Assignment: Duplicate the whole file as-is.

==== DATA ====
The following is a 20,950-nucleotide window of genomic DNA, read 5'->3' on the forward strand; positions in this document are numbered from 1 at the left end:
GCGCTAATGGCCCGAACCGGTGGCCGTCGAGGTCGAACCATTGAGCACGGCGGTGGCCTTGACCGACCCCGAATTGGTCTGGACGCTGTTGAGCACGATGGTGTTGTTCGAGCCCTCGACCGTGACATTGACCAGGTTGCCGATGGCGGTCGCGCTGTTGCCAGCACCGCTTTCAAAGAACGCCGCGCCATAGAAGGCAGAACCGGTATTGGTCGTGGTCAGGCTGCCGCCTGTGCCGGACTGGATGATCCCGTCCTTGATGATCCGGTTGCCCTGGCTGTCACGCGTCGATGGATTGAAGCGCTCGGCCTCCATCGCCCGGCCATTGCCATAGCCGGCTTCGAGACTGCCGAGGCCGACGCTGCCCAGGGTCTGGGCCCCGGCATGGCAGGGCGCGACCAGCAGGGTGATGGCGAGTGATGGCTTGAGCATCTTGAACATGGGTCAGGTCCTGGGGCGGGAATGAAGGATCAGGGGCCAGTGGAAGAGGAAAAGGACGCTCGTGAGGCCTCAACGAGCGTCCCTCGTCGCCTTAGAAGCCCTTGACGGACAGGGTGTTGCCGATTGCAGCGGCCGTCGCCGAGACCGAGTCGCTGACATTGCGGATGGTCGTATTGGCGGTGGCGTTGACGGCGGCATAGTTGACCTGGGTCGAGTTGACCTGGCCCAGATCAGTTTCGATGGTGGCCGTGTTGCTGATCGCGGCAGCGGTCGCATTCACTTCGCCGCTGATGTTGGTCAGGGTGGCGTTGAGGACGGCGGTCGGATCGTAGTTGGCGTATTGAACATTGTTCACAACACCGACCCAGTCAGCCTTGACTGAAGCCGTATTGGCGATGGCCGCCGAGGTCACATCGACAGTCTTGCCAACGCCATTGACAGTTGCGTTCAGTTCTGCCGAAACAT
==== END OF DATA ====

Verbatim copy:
The following is a 20,950-nucleotide window of genomic DNA, read 5'->3' on the forward strand; positions in this document are numbered from 1 at the left end:
GCGCTAATGGCCCGAACCGGTGGCCGTCGAGGTCGAACCATTGAGCACGGCGGTGGCCTTGACCGACCCCGAATTGGTCTGGACGCTGTTGAGCACGATGGTGTTGTTCGAGCCCTCGACCGTGACATTGACCAGGTTGCCGATGGCGGTCGCGCTGTTGCCAGCACCGCTTTCAAAGAACGCCGCGCCATAGAAGGCAGAACCGGTATTGGTCGTGGTCAGGCTGCCGCCTGTGCCGGACTGGATGATCCCGTCCTTGATGATCCGGTTGCCCTGGCTGTCACGCGTCGATGGATTGAAGCGCTCGGCCTCCATCGCCCGGCCATTGCCATAGCCGGCTTCGAGACTGCCGAGGCCGACGCTGCCCAGGGTCTGGGCCCCGGCATGGCAGGGCGCGACCAGCAGGGTGATGGCGAGTGATGGCTTGAGCATCTTGAACATGGGTCAGGTCCTGGGGCGGGAATGAAGGATCAGGGGCCAGTGGAAGAGGAAAAGGACGCTCGTGAGGCCTCAACGAGCGTCCCTCGTCGCCTTAGAAGCCCTTGACGGACAGGGTGTTGCCGATTGCAGCGGCCGTCGCCGAGACCGAGTCGCTGACATTGCGGATGGTCGTATTGGCGGTGGCGTTGACGGCGGCATAGTTGACCTGGGTCGAGTTGACCTGGCCCAGATCAGTTTCGATGGTGGCCGTGTTGCTGATCGCGGCAGCGGTCGCATTCACTTCGCCGCTGATGTTGGTCAGGGTGGCGTTGAGGACGGCGGTCGGATCGTAGTTGGCGTATTGAACATTGTTCACAACACCGACCCAGTCAGCCTTGACTGAAGCCGTATTGGCGATGGCCGCCGAGGTCACATCGACAGTCTTGCCAACGCCATTGACAGTTGCGTTCAGTTCTGCCGAAACAT